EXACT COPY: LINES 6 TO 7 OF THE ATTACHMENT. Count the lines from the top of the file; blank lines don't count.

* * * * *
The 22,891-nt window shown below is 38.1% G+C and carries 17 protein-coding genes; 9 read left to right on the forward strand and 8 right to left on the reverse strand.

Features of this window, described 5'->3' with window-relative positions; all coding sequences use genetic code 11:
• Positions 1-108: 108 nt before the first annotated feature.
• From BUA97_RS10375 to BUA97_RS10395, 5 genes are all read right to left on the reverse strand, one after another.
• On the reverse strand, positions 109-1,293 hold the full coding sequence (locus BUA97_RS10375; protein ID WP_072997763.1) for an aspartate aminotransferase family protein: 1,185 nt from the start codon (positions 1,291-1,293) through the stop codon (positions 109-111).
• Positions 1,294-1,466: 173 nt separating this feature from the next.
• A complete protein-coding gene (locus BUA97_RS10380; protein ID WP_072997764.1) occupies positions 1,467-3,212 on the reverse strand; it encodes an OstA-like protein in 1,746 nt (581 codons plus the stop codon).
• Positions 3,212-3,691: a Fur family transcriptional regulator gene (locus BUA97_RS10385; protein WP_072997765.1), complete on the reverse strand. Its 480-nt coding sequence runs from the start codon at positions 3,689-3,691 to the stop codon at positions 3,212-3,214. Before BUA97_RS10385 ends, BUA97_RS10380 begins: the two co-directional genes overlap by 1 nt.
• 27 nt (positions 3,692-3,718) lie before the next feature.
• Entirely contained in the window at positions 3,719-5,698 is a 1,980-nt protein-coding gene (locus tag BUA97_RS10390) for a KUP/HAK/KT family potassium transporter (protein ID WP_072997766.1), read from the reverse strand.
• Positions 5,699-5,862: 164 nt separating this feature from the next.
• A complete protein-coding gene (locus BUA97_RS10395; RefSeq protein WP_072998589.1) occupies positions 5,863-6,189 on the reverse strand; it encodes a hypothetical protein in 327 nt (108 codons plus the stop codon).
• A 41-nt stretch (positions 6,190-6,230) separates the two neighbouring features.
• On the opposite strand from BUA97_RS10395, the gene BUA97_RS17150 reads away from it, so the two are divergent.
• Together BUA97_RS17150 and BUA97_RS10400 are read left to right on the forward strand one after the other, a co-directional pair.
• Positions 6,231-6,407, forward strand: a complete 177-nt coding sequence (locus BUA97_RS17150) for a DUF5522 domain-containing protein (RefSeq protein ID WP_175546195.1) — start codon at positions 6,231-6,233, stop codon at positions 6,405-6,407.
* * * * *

• Positions 1,294-1,466: 173 nt separating this feature from the next.
• A complete protein-coding gene (locus BUA97_RS10380; protein ID WP_072997764.1) occupies positions 1,467-3,212 on the reverse strand; it encodes an OstA-like protein in 1,746 nt (581 codons plus the stop codon).